The final report was agreed in August, but the Department for Education (DfE), which commissioned it, quietly slipped it out on 17 December, along with hundreds of other statements, documents and reports.

The study is the most detailed ever conducted into the impact of children’s centres on the families who use them. The researchers examined 117 children’s centres in 2011 and 2013 – many of which may have been hit by further cuts since – and analysed interviews with more than 2,600 parents who used them, in order to calculate the impact the centres were having on families using different types of service.

Apply to be on the 2014 UK Youth Select Committee

Youth Select Committee

Here’s a massive opportunity for a young person to help influence and shape the future:

Do you want to be part of a Youth Select Committee that will change things for young people? Are you aged 11 to 18, resident in the UK and able to volunteer your time on the dates as stated in the application?  Do you have an interest in youth representation, and democracy? Then apply to be on the Youth Select Committee 2014.

The topic for this year’s Youth Select Committee – which mirrors Parliamentary Select Committees –  will  be Votes at 16, which has been chosen by the majority of the UKs youth representatives in the UK Youth Parliament and the British Youth Council.

You will join a panel of eleven young people who will take and hear evidence before writing a report with recommendations to the Government. It will meet in one of the Committee rooms in the House of Commons in June and July 2014. You will need to be able to commit to the dates outlined in the application form and be willing to volunteer about 2 hours a week to take part until September 2014.  All expenses are covered and you will get a certificate of participation, insight into Parliament and your experience will be accredited learning through the BYC Youth Voice Award.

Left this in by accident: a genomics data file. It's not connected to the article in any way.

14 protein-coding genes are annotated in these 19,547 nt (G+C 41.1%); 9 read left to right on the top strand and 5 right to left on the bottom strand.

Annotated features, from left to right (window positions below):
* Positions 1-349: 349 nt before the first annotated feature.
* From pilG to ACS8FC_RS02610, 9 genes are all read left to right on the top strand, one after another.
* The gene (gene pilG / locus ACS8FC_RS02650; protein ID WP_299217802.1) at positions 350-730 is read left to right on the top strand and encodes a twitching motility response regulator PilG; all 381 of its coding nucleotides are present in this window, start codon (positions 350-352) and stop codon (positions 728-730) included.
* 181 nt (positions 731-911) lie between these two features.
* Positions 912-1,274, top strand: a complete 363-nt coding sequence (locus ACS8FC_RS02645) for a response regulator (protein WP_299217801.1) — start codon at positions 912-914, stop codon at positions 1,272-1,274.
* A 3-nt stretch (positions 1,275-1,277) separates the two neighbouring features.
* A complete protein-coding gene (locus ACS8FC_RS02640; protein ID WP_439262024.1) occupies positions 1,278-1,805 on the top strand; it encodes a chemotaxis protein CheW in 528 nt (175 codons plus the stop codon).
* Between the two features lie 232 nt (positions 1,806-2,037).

Your application form needs to be returned by the 31st January 2014 and the successful candidates will by informed by 7th February.  Please be aware that you may be called for a telephone interview that week.

For an informal discussion and further details, please contact Paul Boskett MBE, Youth Democracy Manager at the British Youth Council, on email at paul.boskett@byc.org.ukor by phone on 07507 639788.

Young people to be funded to remain in foster care until age 21 if they wish

Education minister Edward Timpson

Children and young people brought up by foster carers in England will be allowed to remain with families until they are 21 if they choose to under a new legal duty for councils – this is brilliant news – it was always crazy to force young people to live on their own at 18 by withdrawing their funding:

Children and young people brought up by foster carers in England will be allowed to remain with families until they are 21 if they choose to under a new legal duty for councils, ministers will announce on Wednesday.

Charities have long argued for a change in the law, which currently forces many young people to live on their own at 18. The government has set aside £40m for local authorities over the next three years to put support arrangements in place.

The decision marks a U-turn for ministers, who had previously resisted calls to expand Labour’s pilot Staying Put programme – a scheme that gives young people the option to stay with foster families until they are 21.

The Labour scheme had been piloted in 11 English local authorities since 2008 and evaluations showed that young people who stayed on with foster carers were twice as likely to be in full time education at 19 as those who did not.